We searched the trials registers of the Cochrane Stroke Group (September 2018) and the Cochrane Bone, Joint and Muscle Trauma Group (October 2018); the Cochrane Central Register of Controlled Trials (CENTRAL; 2018, Issue 9) in the Cochrane Library; MEDLINE (1950 to September 2018); Embase (1980 to September 2018); CINAHL (1982 to September 2018); PsycINFO (1806 to August 2018); AMED (1985 to December 2017); and PEDro (September 2018). We also searched trials registers and checked reference lists.
Randomised controlled trials of interventions where the primary or secondary aim was to prevent falls in people after stroke.
Two review authors (SD and WS) independently selected studies for inclusion, assessed trial quality and risk of bias, and extracted data. We resolved disagreements through discussion, and contacted study authors for additional information where required. We used a rate ratio and 95% confidence interval (CI) to compare the rate of falls (e.g. falls per person-year) between intervention and control groups. For risk of falling we used a risk ratio and 95% CI based on the number of people falling (fallers) in each group. We pooled results where appropriate and applied GRADE to assess the quality of the evidence.
We included 14 studies (of which six have been published since the first version of this review in 2013), with a total of 1358 participants. We found studies that investigated exercises, predischarge home visits for hospitalised patients, the provision of single lens distance vision glasses instead of multifocal glasses, a servo-assistive rollator and non-invasive brain stimulation for preventing falls.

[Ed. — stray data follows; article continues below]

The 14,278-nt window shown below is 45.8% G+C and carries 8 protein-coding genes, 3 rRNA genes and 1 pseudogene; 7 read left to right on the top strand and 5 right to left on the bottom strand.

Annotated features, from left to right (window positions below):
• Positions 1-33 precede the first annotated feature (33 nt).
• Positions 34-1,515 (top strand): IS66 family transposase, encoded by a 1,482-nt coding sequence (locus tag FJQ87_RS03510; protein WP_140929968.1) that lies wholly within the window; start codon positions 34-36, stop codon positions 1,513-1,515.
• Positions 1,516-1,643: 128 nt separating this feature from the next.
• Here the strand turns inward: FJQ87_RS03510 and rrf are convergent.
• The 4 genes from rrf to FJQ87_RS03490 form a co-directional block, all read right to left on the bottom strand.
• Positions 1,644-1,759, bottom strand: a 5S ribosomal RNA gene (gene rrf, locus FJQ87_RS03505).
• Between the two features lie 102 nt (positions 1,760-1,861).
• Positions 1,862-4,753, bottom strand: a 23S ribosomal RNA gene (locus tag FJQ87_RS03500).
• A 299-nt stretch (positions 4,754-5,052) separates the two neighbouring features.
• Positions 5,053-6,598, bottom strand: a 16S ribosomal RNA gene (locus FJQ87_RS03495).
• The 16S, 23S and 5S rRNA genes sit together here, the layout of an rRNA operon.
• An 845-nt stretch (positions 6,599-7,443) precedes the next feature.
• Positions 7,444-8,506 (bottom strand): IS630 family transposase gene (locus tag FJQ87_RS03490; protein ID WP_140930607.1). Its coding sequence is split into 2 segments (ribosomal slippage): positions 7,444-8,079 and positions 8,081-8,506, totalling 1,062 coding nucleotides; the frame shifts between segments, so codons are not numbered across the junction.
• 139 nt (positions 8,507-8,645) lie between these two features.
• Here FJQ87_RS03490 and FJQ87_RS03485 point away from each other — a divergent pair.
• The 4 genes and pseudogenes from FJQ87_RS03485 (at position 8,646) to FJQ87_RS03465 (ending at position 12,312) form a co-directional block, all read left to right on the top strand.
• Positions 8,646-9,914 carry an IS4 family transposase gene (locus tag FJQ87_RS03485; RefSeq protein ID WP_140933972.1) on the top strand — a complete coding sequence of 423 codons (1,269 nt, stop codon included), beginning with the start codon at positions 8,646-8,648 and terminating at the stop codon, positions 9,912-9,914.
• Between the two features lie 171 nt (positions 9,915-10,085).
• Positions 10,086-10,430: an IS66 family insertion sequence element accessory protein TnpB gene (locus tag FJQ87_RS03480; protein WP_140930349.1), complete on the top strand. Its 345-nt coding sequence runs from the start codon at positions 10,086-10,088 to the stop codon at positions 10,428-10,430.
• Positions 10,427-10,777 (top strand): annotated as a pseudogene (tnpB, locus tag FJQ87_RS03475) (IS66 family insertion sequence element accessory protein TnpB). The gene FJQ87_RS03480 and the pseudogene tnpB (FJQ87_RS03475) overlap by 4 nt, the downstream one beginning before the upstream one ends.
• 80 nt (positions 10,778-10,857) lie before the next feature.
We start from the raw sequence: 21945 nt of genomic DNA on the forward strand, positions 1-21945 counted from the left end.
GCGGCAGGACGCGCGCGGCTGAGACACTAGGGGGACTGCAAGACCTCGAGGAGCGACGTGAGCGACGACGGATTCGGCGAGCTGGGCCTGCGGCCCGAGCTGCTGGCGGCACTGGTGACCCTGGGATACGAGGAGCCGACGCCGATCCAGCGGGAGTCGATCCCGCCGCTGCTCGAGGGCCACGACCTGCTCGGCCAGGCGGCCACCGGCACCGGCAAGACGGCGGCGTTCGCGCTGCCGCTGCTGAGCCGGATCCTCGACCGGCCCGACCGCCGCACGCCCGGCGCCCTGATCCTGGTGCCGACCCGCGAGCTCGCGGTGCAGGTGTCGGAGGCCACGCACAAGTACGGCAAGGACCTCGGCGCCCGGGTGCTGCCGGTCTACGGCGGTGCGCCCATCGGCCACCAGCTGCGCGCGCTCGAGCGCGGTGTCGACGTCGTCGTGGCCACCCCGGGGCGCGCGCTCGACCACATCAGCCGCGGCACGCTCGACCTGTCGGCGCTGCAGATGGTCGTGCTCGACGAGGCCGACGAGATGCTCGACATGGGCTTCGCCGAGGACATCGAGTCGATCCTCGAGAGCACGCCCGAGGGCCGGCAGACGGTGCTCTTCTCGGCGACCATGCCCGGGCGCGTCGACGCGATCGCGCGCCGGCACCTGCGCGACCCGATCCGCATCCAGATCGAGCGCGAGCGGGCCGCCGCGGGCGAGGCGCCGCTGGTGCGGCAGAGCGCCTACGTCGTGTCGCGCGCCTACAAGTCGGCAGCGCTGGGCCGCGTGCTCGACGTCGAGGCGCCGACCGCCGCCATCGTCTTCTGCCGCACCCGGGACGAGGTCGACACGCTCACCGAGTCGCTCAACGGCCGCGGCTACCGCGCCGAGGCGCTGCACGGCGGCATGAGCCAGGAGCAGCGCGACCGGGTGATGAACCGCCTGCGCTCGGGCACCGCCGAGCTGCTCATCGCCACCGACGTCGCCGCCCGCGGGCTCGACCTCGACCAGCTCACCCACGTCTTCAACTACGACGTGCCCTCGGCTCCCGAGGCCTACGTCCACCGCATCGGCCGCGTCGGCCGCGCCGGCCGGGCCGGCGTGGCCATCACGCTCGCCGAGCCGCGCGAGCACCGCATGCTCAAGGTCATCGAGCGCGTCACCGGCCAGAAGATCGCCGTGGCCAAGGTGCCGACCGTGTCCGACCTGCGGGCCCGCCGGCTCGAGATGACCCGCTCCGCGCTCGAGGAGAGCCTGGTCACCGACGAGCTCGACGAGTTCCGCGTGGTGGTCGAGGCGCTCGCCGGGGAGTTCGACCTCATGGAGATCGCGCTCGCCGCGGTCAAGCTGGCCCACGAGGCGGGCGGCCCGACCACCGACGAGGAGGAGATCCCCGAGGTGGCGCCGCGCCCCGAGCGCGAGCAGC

Exercise compared to control for preventing falls in people after stroke
The pooled result of eight studies showed that exercise may reduce the rate of falls but we are uncertain about this result (rate ratio 0.72, 95% CI 0.54 to 0.94, 765 participants, low-quality evidence). Sensitivity analysis for single exercise interventions, omitting studies using multiple/multifactorial interventions, also found that exercise may reduce the rate of falls (rate ratio 0.66, 95% CI 0.50 to 0.87, 626 participants). Sensitivity analysis for the effect in the chronic phase post stroke resulted in little or no difference in rate of falls (rate ratio 0.58, 95% CI 0.31 to 1.12, 205 participants). A sensitivity analysis including only studies with low risk of bias found little or no difference in rate of falls (rate ratio 0.88, 95% CI 0.65 to 1.20, 462 participants). Methodological limitations mean that we have very low confidence in the results of these sensitivity analyses.
For the outcome of number of fallers, we are very uncertain of the effect of exercises compared to the control condition, based on the pooled result of 10 studies (risk ratio 1.03, 95% CI 0.90 to 1.19, 969 participants, very low quality evidence). The same sensitivity analyses as described above gives us very low certainty that there are little or no differences in number of fallers (single interventions: risk ratio 1.09, 95% CI 0.93 to 1.28, 796 participants; chronic phase post stroke: risk ratio 0.94, 95% CI 0.73 to 1.22, 375 participants; low risk of bias studies: risk ratio 0.96, 95% CI 0.77 to 1.21, 462 participants).
Other interventions for preventing falls in people after stroke
We are very uncertain whether interventions other than exercise reduce the rate of falls or number of fallers. We identified very low certainty evidence when investigating the effect of predischarge home visits (rate ratio 0.85, 95% CI 0.43 to 1.69; risk ratio 1.48, 95% CI 0.71 to 3.09; 85 participants), provision of single lens distance glasses to regular wearers of multifocal glasses (rate ratio 1.08, 95% CI 0.52 to 2.25; risk ratio 0.74, 95% CI 0.47 to 1.18; 46 participants) and a servo-assistive rollator (rate ratio 0.44, 95% CI 0.16 to 1.21; risk ratio 0.44, 95% CI 0.16 to 1.22; 42 participants).
Finally, transcranial direct current stimulation (tDCS) was used in one study to examine the effect on falls post stroke. We have low certainty that active tDCS may reduce the number of fallers compared to sham tDCS (risk ratio 0.30, 95% CI 0.14 to 0.63; 60 participants).